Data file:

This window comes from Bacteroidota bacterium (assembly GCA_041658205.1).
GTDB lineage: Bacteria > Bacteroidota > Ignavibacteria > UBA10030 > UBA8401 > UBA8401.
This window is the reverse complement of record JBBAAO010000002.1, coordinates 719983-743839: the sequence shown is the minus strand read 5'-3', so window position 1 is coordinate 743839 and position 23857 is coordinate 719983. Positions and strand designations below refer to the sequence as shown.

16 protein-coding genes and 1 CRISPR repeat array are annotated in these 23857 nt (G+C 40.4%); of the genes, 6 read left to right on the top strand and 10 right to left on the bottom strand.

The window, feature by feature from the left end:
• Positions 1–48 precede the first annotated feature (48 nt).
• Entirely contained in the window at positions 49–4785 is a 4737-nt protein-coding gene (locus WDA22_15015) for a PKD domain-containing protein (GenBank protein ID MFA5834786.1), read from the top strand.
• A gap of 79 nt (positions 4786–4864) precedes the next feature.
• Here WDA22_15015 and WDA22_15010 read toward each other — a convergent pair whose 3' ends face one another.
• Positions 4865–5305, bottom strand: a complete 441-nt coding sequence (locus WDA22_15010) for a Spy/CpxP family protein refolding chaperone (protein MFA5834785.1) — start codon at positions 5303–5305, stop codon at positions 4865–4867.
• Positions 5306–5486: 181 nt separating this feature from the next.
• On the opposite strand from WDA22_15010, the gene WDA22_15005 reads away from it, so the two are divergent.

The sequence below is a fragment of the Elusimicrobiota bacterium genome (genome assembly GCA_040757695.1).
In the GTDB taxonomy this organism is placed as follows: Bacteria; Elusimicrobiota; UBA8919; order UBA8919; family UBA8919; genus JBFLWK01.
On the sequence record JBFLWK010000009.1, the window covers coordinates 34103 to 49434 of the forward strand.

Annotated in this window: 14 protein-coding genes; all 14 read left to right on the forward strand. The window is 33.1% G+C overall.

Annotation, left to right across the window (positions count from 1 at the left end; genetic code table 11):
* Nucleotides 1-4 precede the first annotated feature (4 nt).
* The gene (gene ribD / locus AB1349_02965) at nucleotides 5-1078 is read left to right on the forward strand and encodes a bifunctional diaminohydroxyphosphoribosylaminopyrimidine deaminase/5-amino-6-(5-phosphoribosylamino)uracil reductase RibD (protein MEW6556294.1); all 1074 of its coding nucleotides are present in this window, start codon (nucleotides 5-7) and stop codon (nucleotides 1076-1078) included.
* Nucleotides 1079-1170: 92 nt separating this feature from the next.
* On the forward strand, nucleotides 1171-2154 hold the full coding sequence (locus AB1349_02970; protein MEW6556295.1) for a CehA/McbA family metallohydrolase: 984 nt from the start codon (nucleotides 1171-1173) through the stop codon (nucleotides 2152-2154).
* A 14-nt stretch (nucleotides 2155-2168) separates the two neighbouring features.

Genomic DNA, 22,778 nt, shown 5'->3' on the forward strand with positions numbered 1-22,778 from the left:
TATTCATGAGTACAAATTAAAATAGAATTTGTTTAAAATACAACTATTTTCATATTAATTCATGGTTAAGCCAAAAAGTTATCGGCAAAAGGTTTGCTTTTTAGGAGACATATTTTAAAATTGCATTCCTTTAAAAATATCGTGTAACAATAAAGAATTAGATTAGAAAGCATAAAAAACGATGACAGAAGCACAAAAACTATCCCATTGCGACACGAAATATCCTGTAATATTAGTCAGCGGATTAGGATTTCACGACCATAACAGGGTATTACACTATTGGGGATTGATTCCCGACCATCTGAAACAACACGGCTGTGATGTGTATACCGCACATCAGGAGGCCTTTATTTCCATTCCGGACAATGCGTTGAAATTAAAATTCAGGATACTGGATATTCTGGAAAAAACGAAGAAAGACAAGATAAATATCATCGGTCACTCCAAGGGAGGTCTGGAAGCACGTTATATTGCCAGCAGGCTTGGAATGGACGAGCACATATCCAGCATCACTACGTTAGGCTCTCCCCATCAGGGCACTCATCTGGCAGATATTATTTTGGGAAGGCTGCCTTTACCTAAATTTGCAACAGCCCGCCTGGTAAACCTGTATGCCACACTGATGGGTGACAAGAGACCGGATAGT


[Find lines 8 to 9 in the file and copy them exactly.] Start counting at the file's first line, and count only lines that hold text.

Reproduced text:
• A gap of 79 nt (positions 4786–4864) precedes the next feature.
• Here WDA22_15015 and WDA22_15010 read toward each other — a convergent pair whose 3' ends face one another.